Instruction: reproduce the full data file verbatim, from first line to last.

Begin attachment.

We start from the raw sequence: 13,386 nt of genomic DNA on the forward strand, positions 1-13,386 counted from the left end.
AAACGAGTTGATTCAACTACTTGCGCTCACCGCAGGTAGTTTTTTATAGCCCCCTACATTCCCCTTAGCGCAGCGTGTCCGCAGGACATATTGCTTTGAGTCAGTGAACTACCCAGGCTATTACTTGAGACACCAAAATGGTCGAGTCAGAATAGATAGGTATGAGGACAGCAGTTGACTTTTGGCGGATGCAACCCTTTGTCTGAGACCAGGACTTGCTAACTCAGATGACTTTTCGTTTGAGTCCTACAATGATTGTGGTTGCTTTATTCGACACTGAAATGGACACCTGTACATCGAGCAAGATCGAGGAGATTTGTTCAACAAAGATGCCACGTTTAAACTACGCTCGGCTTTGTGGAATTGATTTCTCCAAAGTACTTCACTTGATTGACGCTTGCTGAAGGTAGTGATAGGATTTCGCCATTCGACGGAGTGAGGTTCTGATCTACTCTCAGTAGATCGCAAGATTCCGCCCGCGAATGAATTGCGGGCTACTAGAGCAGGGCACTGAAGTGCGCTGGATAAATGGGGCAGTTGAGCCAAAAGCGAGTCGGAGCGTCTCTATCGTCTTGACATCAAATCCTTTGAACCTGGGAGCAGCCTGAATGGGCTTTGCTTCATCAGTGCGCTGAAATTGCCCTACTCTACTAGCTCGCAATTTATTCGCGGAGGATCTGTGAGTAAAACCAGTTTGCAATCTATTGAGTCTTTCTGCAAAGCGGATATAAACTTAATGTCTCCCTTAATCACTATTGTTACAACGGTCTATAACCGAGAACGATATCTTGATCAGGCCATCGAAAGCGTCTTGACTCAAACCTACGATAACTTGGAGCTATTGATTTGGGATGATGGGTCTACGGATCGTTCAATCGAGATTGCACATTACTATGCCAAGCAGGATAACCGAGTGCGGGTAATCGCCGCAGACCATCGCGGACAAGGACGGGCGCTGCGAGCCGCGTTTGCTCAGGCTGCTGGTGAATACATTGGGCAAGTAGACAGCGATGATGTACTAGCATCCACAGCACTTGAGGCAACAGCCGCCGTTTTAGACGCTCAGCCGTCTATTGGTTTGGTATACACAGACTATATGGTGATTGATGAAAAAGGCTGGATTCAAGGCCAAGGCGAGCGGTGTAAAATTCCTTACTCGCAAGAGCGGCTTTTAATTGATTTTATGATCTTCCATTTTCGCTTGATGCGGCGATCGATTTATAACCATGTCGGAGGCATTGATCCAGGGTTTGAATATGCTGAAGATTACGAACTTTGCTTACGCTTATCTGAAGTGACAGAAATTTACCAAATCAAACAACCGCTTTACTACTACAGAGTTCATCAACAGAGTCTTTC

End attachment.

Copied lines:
We start from the raw sequence: 13,386 nt of genomic DNA on the forward strand, positions 1-13,386 counted from the left end.
AAACGAGTTGATTCAACTACTTGCGCTCACCGCAGGTAGTTTTTTATAGCCCCCTACATTCCCCTTAGCGCAGCGTGTCCGCAGGACATATTGCTTTGAGTCAGTGAACTACCCAGGCTATTACTTGAGACACCAAAATGGTCGAGTCAGAATAGATAGGTATGAGGACAGCAGTTGACTTTTGGCGGATGCAACCCTTTGTCTGAGACCAGGACTTGCTAACTCAGATGACTTTTCGTTTGAGTCCTACAATGATTGTGGTTGCTTTATTCGACACTGAAATGGACACCTGTACATCGAGCAAGATCGAGGAGATTTGTTCAACAAAGATGCCACGTTTAAACTACGCTCGGCTTTGTGGAATTGATTTCTCCAAAGTACTTCACTTGATTGACGCTTGCTGAAGGTAGTGATAGGATTTCGCCATTCGACGGAGTGAGGTTCTGATCTACTCTCAGTAGATCGCAAGATTCCGCCCGCGAATGAATTGCGGGCTACTAGAGCAGGGCACTGAAGTGCGCTGGATAAATGGGGCAGTTGAGCCAAAAGCGAGTCGGAGCGTCTCTATCGTCTTGACATCAAATCCTTTGAACCTGGGAGCAGCCTGAATGGGCTTTGCTTCATCAGTGCGCTGAAATTGCCCTACTCTACTAGCTCGCAATTTATTCGCGGAGGATCTGTGAGTAAAACCAGTTTGCAATCTATTGAGTCTTTCTGCAAAGCGGATATAAACTTAATGTCTCCCTTAATCACTATTGTTACAACGGTCTATAACCGAGAACGATATCTTGATCAGGCCATCGAAAGCGTCTTGACTCAAACCTACGATAACTTGGAGCTATTGATTTGGGATGATGGGTCTACGGATCGTTCAATCGAGATTGCACATTACTATGCCAAGCAGGATAACCGAGTGCGGGTAATCGCCGCAGACCATCGCGGACAAGGACGGGCGCTGCGAGCCGCGTTTGCTCAGGCTGCTGGTGAATACATTGGGCAAGTAGACAGCGATGATGTACTAGCATCCACAGCACTTGAGGCAACAGCCGCCGTTTTAGACGCTCAGCCGTCTATTGGTTTGGTATACACAGACTATATGGTGATTGATGAAAAAGGCTGGATTCAAGGCCAAGGCGAGCGGTGTAAAATTCCTTACTCGCAAGAGCGGCTTTTAATTGATTTTATGATCTTCCATTTTCGCTTGATGCGGCGATCGATTTATAACCATGTCGGAGGCATTGATCCAGGGTTTGAATATGCTGAAGATTACGAACTTTGCTTACGCTTATCTGAAGTGACAGAAATTTACCAAATCAAACAACCGCTTTACTACTACAGAGTTCATCAACAGAGTCTTTC